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Jackson Heights Man Who Plotted Attack on Times Square Pleads Guilty to Gun Charges

A 25-year-old Jackson Heights man pleaded guilty Friday to gun charges in relation to a plot to attack Times Square (Photo: Vidar Nordli-Mathisen)

Dec. 20, 2021 By Christian Murray

A Jackson Heights man who bought firearms with the intention of carrying out a mass shooting in Times Square pleaded guilty in federal court last week to gun-related charges.

Ashiqul Alam, 25, who is a citizen of Bangladesh, admitted Friday that he had purchased a firearm with an obliterated serial number as part of a plea agreement. As part of the agreement, he is likely to be sentenced to 5-years in prison and be deported upon completion of his sentence.

“With today’s guilty plea, Alam has admitted to purchasing a firearm for use in a full-scale, mass-casualty attack in Times Square,” said U.S. Attorney Breon Peace in a statement.  “Protecting our national security and the residents of this city, state and nation from the threat of terrorist attacks at home or abroad continues to be one of the highest priorities of this Office and its law enforcement partners.”

According to court records, Alam expressed a desire between August 2018 and June 2019 to purchase firearms for use in a mass-casualty attack. He identified two locations—Times Square and Washington D.C.

Alam, according to court documents, conducted several reconnaissance trips to Times Square in January 2019 and used his cell phone to make video recordings of the area as he searched for potential targets.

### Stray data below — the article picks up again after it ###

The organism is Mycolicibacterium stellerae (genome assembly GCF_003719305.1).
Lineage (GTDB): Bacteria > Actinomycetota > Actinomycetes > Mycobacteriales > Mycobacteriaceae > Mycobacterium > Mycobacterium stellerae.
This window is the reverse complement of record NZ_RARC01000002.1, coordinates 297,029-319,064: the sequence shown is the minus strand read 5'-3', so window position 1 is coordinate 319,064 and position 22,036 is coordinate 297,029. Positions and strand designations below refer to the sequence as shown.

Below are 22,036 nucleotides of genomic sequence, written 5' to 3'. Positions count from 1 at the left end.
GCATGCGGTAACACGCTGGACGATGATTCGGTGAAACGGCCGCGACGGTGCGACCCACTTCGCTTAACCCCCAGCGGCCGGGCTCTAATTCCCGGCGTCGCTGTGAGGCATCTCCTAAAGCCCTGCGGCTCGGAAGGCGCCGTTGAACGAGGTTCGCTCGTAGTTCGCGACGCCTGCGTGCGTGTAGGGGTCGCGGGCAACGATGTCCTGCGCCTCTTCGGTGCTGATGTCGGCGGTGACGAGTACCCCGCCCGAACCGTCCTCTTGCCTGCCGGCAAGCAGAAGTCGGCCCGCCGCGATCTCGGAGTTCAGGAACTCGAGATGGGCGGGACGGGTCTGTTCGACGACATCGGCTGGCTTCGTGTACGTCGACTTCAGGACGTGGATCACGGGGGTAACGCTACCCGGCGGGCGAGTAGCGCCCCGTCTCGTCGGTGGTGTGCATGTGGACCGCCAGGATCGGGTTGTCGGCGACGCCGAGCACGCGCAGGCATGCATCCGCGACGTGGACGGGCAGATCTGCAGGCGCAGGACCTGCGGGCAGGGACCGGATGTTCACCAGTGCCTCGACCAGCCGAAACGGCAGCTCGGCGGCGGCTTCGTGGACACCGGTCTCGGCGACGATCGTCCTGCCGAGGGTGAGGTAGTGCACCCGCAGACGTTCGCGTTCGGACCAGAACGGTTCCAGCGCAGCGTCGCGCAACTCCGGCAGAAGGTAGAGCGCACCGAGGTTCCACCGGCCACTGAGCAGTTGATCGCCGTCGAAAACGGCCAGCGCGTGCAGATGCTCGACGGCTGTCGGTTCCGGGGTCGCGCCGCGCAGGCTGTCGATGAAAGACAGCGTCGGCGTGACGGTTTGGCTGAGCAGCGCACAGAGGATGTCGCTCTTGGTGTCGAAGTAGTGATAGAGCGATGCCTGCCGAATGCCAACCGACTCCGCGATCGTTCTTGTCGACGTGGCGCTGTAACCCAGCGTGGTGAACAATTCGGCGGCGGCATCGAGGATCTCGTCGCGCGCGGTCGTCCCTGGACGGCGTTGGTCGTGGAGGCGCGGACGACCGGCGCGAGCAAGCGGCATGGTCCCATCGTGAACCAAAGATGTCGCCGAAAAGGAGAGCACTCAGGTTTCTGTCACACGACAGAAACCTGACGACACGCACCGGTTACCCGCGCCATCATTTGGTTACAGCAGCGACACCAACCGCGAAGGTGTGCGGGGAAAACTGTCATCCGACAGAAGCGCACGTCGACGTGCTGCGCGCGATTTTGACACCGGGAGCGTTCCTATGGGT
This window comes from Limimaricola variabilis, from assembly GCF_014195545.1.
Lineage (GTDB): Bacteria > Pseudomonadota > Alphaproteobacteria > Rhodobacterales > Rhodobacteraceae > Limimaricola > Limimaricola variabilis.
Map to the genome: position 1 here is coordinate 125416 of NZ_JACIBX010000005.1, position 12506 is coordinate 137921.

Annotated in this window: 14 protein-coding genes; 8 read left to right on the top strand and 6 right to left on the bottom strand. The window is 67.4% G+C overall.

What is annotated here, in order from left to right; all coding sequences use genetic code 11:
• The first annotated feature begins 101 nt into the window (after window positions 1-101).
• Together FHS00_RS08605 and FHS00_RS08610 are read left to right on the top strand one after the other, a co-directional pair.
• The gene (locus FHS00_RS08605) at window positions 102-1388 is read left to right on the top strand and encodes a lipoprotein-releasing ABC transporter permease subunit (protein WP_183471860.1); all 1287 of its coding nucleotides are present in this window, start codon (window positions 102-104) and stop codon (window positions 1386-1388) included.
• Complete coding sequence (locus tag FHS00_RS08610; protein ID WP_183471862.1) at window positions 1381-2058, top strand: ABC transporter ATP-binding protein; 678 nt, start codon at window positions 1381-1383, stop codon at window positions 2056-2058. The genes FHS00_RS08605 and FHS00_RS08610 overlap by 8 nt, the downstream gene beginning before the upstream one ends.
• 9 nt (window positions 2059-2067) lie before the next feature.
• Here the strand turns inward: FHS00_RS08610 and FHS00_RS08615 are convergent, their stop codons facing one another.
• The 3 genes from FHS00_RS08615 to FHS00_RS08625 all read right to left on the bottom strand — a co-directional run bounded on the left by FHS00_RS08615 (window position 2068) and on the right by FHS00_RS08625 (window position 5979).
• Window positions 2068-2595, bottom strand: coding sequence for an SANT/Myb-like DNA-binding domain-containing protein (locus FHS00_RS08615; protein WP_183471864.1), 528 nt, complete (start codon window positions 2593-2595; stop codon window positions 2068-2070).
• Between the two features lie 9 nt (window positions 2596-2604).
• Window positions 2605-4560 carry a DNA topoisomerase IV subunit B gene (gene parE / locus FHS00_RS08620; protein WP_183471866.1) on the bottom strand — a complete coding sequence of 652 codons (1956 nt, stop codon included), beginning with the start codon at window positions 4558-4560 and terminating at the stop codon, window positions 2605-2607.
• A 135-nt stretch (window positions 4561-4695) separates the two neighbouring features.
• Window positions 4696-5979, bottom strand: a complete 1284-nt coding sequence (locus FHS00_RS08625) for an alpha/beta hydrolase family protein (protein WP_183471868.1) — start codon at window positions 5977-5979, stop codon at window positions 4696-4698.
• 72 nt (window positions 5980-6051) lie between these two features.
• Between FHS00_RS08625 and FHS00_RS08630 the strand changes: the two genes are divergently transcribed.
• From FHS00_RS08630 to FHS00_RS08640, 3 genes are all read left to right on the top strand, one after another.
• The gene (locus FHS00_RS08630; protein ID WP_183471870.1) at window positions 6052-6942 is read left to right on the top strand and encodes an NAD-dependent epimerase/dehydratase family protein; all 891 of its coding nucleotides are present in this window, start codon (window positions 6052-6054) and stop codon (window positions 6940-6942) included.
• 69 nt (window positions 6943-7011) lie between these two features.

He also conducted research online about firearms and discussed purchasing a gun with an undercover cop. In March 2019 he told the cop that he was interested in buying a Glock 9 mm pistol.

In May 2019, the undercover cop told him that the firearm for sale had an obliterated serial number in which Alam replied “Oh, that’s good man.”

In June, Alam met the undercover cop and provided him with $400 toward the purchase of two Glock 19 semiautomatic pistols with obliterated serial numbers.  He asked whether the Glock 19 was compatible with a silencer. He was arrested soon after.

Alam was not charged with terrorism-related crimes. Officials said, despite his intentions, he posed no immediate threat, since law enforcement was monitoring his plans.

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